The Kennedy Center's 1979-80 theater season, with a blank or two yet to be filled in, will include the first major revival of "West Side Story," the latest London successes of Harold Pinter and Tom Stoppard, and the prospect of Tony Randall in "King Lear" (as the Fool; Anthony Quayle will play Lear).
Six of the 10 plays on next year's Theater Guild subscription list have tentatively been decided, the guild and Kennedy Center officials revealed yesterday.
After a September production still to be announced, the Eisenhower Theater will open Stoppard's "Night and Day," starring Maggie Smith, in early October. A London success this season with Diana Rigg, "Night and Day" is set (like John Updike's novel "Coup") in a Uganda-like African nation under an Idi Amin-like ruler.
After "Night and Day" comes Jean Stapleton in a revival of George Kelly's '20s comedy "Daisy Mayme," about a woman who frees the man she loves from domination by his evil sisters. Stapleton did the play last year at the Totem Pole Playhouse, a summer theater in Pennsylvania run by her husband.
"It's a very good vehicle for her," said Kennedy Center Chairman Roger L. Stevens.
"Mayme" will play for four weeks and be followed, in mid-December, by five weeks of the Quayle "Lear," with Patrick Garland directing and Randall tentatively cast as the Fool. "Lear" will start out at the University of Tennessee in Knoxville, following the pattern of "The Headhunters" and "Rip Van Winkle," two previous Quayle shows that came to the Eisenhower.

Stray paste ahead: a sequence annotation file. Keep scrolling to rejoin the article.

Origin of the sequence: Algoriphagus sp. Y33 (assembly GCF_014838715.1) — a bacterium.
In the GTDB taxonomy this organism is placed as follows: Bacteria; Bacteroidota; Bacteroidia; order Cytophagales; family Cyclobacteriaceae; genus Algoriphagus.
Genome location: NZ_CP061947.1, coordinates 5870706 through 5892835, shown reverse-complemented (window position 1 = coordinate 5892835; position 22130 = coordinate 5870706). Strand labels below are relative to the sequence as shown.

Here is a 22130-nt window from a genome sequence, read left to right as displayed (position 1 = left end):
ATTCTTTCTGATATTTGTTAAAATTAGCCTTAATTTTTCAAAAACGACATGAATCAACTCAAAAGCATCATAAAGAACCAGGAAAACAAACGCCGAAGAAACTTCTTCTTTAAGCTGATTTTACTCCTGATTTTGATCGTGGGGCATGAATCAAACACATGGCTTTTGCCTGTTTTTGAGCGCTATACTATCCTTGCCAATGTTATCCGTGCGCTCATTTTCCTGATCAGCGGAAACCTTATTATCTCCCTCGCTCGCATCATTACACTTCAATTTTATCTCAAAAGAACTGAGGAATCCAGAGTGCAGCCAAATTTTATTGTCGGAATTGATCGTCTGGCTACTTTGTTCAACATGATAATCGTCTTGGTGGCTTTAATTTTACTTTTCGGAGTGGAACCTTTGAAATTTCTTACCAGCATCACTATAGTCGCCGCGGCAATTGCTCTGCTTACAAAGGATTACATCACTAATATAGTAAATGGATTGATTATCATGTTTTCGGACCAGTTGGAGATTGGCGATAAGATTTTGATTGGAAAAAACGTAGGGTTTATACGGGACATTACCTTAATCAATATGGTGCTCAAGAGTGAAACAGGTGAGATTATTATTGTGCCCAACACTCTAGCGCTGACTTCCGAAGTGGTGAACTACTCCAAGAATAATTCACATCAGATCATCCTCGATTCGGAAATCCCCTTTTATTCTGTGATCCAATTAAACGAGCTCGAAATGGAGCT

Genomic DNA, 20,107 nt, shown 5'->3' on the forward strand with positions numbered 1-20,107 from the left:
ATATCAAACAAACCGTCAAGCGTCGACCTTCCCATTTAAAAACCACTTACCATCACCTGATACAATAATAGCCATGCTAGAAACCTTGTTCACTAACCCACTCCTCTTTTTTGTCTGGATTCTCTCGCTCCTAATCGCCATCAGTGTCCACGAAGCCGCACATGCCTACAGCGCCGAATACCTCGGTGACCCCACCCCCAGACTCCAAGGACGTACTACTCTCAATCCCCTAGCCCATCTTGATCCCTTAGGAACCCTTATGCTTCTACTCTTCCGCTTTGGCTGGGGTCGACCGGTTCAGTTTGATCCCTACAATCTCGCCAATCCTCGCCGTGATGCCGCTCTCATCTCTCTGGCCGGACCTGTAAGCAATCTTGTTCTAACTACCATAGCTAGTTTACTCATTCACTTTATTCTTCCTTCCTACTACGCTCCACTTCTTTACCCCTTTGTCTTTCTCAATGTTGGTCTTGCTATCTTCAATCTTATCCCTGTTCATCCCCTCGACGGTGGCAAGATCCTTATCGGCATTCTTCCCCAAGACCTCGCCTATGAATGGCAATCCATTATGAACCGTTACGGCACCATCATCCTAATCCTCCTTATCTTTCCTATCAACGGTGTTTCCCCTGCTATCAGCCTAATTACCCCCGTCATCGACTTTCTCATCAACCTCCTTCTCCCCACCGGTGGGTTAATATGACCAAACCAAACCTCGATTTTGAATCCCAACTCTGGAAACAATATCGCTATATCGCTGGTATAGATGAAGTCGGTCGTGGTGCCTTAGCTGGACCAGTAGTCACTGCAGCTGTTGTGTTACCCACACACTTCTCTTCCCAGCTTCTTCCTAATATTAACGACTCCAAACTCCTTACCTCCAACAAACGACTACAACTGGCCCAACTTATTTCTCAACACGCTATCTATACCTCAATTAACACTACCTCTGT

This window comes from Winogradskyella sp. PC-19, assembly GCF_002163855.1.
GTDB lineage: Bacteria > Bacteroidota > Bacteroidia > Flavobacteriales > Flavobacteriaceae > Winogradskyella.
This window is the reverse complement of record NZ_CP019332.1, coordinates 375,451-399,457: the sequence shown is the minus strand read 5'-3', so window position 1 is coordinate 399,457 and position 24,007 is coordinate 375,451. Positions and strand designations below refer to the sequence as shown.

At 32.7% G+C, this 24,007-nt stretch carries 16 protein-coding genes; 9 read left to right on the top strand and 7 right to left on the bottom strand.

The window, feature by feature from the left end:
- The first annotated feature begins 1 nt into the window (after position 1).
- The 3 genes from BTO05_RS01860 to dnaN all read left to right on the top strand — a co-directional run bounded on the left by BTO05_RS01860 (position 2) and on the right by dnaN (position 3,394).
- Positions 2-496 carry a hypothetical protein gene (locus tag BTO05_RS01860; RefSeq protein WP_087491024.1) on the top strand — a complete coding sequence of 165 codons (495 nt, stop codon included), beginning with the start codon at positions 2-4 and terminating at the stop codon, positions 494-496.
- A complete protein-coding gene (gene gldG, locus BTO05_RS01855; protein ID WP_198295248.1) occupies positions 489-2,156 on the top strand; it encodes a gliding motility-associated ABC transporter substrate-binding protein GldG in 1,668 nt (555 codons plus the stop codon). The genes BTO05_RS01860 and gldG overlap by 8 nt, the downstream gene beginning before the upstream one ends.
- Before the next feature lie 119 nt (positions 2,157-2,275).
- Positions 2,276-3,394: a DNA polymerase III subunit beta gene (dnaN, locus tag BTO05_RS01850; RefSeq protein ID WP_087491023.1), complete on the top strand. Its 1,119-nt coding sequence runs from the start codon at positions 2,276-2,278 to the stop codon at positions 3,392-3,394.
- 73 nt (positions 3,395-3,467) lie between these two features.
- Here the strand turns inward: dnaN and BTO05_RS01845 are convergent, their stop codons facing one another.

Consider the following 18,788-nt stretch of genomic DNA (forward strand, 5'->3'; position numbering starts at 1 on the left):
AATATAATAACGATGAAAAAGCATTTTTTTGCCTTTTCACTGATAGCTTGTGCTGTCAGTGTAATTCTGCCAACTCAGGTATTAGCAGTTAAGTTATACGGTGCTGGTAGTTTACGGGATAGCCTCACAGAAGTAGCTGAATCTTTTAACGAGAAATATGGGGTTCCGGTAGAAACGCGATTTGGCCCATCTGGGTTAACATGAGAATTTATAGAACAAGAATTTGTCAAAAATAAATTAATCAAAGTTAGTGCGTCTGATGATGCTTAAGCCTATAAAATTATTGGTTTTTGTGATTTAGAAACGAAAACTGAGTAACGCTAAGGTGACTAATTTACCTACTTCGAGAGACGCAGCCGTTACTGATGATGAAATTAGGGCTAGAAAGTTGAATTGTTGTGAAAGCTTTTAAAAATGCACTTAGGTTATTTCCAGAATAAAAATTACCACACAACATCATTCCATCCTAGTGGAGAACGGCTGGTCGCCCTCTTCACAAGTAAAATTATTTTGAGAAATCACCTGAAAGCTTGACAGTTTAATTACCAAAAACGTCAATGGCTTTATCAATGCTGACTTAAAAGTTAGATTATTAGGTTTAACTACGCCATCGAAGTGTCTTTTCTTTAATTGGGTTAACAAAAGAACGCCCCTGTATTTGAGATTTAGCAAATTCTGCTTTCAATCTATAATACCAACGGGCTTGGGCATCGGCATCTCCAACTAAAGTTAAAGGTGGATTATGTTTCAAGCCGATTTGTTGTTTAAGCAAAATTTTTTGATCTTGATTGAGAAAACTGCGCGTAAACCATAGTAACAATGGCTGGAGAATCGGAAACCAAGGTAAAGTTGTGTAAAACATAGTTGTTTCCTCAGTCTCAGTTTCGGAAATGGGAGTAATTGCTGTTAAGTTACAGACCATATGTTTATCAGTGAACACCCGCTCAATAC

Then comes another London import, Harold Pinter's "Betrayal," an account of an adulterous love affair told end-first and beginning-last. "Betrayal," probably with Peter Hall coming here to direct, will open in late January and play through February.
Of the three remaining slots on the Eisenhower's schedule, only one has been booked-a May engagement of Hugh Leonard's "Da" (which originated at the Olney Theater), with Barnard Hughes repeating his Broadway performance as the arden, long-winded Irish father.
"West Side Story", previously announced and then dropped because of conflict in diector Jerome Robbins' schedule, will arrive at the Opera House in January. Although no casting decisions have been made, it will be done as a '50s "period piece." Stevens said yesterday, with Gerald Friedman as director and Robbins as a supervisor paying special attention to the dancing.